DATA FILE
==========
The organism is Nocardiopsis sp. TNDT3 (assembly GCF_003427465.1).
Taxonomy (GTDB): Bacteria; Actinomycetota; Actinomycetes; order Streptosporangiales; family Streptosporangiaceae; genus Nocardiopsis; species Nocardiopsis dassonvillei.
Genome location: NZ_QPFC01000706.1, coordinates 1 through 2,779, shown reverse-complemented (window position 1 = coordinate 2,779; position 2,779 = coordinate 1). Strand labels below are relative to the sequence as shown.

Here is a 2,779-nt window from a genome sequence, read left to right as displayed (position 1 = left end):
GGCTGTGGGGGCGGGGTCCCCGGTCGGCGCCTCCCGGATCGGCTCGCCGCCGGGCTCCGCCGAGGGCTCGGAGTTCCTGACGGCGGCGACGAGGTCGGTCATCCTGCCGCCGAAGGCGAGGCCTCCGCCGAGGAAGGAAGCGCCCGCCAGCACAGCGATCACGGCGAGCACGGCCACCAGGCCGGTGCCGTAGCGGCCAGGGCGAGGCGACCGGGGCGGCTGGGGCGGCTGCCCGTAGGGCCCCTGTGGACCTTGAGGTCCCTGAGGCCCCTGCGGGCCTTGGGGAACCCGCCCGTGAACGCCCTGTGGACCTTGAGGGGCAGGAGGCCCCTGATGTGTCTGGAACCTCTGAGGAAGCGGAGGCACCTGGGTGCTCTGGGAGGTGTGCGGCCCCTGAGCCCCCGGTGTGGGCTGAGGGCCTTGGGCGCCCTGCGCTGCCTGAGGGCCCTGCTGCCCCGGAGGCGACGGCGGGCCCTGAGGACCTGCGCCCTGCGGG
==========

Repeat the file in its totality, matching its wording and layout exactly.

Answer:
The organism is Nocardiopsis sp. TNDT3 (assembly GCF_003427465.1).
Taxonomy (GTDB): Bacteria; Actinomycetota; Actinomycetes; order Streptosporangiales; family Streptosporangiaceae; genus Nocardiopsis; species Nocardiopsis dassonvillei.
Genome location: NZ_QPFC01000706.1, coordinates 1 through 2,779, shown reverse-complemented (window position 1 = coordinate 2,779; position 2,779 = coordinate 1). Strand labels below are relative to the sequence as shown.

Here is a 2,779-nt window from a genome sequence, read left to right as displayed (position 1 = left end):
GGCTGTGGGGGCGGGGTCCCCGGTCGGCGCCTCCCGGATCGGCTCGCCGCCGGGCTCCGCCGAGGGCTCGGAGTTCCTGACGGCGGCGACGAGGTCGGTCATCCTGCCGCCGAAGGCGAGGCCTCCGCCGAGGAAGGAAGCGCCCGCCAGCACAGCGATCACGGCGAGCACGGCCACCAGGCCGGTGCCGTAGCGGCCAGGGCGAGGCGACCGGGGCGGCTGGGGCGGCTGCCCGTAGGGCCCCTGTGGACCTTGAGGTCCCTGAGGCCCCTGCGGGCCTTGGGGAACCCGCCCGTGAACGCCCTGTGGACCTTGAGGGGCAGGAGGCCCCTGATGTGTCTGGAACCTCTGAGGAAGCGGAGGCACCTGGGTGCTCTGGGAGGTGTGCGGCCCCTGAGCCCCCGGTGTGGGCTGAGGGCCTTGGGCGCCCTGCGCTGCCTGAGGGCCCTGCTGCCCCGGAGGCGACGGCGGGCCCTGAGGACCTGCGCCCTGCGGG